Leak rattles university heads

November 25, 1994

University heads have warned the Irish government that they will be unable to cope with extra student numbers unless they get a lot more resources.

They have expressed surprise at leaked projections prepared by the education ministry that envisage significant expansion in each of the country's seven university institutions.

The confidential paper predicts that full-time enrolments in universities and other colleges will increase from 80,800 in 1992/93 to 107,300 by the year 2000/01.

It forsees the percentage of 18-year-olds going on to higher education rising from 40 per cent to 50 per cent over the same period and then climbing to 60 per cent by the year 2010/2011. The projections were made for a committee which is examining the future direction and development of higher education. A separate leaked memo from the finance ministry queries the figures -- it warns of the cost implications and suggests that the figures do not take account of different study options for secondary school leavers.

It also predicts that more school-leavers will go directly into work given the upturn in the economy.

The committee is due to report to education minister Niamh Bhreathnach shortly. She is putting forward detailed proposals to cabinet in a few weeks for the abolition of university tuition fees and reform of student support.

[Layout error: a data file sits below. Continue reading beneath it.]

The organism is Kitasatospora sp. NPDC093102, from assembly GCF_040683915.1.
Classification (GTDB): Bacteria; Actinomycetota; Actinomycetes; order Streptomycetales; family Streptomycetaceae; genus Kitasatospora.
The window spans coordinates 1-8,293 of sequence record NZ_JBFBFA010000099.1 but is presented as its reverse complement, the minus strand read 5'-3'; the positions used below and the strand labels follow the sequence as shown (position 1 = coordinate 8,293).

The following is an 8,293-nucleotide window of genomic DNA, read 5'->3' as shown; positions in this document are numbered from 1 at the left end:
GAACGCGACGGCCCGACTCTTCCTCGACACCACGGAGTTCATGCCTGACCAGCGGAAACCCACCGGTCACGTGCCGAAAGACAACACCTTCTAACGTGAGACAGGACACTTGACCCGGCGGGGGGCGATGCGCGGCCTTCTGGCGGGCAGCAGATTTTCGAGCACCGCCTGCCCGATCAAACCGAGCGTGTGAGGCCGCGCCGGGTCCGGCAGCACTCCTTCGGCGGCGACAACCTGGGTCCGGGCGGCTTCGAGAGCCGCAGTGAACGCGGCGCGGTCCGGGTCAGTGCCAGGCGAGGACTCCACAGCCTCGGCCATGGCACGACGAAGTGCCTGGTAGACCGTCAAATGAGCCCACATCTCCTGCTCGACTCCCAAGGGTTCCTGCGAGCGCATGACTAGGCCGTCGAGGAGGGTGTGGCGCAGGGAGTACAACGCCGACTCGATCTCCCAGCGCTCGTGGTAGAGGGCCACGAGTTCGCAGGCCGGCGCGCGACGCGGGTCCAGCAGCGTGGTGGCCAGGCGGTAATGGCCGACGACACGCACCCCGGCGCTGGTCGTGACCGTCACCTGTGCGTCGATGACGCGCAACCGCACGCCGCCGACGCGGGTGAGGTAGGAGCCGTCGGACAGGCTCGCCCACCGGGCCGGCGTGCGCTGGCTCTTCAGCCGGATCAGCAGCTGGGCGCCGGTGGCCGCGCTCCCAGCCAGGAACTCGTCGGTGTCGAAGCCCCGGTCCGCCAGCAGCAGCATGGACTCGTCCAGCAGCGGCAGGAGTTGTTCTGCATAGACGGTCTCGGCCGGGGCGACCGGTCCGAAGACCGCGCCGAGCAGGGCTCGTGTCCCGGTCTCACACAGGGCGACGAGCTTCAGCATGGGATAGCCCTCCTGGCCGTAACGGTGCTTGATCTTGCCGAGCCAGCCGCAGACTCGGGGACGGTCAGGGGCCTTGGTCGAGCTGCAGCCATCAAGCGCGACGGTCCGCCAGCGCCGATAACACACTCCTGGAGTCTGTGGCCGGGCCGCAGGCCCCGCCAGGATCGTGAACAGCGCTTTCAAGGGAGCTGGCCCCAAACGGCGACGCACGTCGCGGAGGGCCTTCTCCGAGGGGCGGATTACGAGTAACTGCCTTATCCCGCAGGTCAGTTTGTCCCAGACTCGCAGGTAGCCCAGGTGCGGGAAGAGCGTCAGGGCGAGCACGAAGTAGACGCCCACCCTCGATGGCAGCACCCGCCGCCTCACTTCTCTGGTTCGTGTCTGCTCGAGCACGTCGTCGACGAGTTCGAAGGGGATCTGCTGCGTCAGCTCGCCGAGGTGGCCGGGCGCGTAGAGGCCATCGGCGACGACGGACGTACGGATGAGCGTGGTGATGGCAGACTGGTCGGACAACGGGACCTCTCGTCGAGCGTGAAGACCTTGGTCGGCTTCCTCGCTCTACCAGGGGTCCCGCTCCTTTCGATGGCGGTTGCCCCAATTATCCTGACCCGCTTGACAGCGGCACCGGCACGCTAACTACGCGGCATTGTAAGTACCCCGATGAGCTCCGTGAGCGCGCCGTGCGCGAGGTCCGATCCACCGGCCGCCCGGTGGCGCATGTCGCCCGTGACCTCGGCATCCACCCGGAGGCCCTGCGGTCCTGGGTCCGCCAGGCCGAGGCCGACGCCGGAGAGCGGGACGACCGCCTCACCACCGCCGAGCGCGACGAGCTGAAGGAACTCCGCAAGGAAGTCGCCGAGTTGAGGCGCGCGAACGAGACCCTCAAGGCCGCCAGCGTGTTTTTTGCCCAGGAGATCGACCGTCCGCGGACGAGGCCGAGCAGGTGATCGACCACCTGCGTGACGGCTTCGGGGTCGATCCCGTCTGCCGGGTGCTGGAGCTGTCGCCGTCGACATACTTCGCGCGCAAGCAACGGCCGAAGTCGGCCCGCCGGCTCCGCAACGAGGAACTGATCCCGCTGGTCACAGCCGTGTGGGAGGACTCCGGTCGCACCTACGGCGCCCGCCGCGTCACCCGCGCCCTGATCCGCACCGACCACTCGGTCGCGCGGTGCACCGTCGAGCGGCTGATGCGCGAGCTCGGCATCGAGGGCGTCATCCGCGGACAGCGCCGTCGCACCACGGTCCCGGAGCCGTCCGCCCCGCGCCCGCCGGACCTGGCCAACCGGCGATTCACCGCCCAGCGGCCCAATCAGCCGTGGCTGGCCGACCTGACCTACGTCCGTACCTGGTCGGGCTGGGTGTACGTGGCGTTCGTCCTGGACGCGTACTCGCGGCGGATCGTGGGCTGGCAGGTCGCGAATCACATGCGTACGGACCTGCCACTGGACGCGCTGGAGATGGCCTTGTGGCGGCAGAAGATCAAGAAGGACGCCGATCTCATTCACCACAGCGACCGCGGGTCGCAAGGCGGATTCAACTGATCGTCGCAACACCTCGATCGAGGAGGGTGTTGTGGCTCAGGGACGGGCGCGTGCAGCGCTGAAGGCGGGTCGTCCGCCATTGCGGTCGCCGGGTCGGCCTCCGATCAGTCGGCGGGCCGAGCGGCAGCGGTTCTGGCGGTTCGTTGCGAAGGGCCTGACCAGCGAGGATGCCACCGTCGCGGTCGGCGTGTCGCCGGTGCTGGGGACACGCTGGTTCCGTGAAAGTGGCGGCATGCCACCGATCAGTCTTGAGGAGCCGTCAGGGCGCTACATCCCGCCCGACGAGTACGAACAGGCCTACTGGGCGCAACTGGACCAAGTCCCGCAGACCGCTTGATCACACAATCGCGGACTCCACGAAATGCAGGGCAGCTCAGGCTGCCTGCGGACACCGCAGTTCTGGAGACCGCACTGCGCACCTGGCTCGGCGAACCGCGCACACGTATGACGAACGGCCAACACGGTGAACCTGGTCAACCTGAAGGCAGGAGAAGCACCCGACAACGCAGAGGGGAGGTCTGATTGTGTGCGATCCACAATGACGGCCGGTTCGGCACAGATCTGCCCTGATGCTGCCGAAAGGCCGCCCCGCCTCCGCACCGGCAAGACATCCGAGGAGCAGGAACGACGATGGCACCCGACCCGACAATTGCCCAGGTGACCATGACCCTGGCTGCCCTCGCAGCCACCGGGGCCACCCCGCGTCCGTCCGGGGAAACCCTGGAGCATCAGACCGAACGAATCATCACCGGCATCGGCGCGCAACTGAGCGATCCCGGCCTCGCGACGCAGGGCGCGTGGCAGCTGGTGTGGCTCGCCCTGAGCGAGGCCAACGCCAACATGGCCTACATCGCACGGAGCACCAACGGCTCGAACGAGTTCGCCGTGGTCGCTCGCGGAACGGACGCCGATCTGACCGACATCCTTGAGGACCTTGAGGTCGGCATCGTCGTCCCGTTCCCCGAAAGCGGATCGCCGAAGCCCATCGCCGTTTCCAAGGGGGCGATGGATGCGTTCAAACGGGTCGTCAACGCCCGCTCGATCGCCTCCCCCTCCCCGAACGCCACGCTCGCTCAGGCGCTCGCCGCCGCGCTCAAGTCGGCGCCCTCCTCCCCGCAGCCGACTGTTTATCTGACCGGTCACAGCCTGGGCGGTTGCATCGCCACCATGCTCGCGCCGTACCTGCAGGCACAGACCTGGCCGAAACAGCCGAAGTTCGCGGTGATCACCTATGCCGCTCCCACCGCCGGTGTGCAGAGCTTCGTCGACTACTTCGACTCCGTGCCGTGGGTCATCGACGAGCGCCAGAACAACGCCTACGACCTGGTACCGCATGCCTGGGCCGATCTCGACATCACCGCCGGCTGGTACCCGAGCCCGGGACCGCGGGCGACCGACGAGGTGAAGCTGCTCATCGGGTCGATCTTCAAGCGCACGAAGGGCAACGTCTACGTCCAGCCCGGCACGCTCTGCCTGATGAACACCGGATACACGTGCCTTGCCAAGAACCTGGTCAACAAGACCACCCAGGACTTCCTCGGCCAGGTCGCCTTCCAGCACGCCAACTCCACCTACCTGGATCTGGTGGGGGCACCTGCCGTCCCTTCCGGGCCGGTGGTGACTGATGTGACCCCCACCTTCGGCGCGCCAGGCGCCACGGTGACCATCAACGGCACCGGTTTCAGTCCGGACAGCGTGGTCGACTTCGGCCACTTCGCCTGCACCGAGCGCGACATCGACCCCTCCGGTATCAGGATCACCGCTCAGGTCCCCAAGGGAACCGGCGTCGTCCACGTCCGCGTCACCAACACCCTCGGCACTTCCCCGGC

Some university administrators were surprised at the detail of her department's projections which set out the expected increase for each of the colleges and the exact numbers in each academic discipline.

Full-time equivalent student numbers are projected to rise from 43,725 in 1991/92 in the university sector to 65,268 by the academic year 2000/01, an increase of almost 50 per cent. The projected increases vary from 12 per cent in the biggest institution -- University College Dublin -- to 144 per cent in the smallest, Dublin City University.

However, the Conference of Heads of Irish Universities has warned more money is needed for more students. Chairman Thomas Mitchell, provost of Trinity College Dublin, said that this was the first time in 12 years that the universities had not expanded intake. This was because of funding.

He said that student numbers had doubled in the universities from 1981 to 1993. But capital funding per student had dropped from a current equivalent of IRLPounds 11,000 in 1982 to IRLPounds 1,950 last year.

Only 18 per cent of applicants got in to university, significantly lower than other developed countries. Many others went to technical and other colleges. The percentage of Irish students going to university was significantly lower than in Britain and in most other developed countries.

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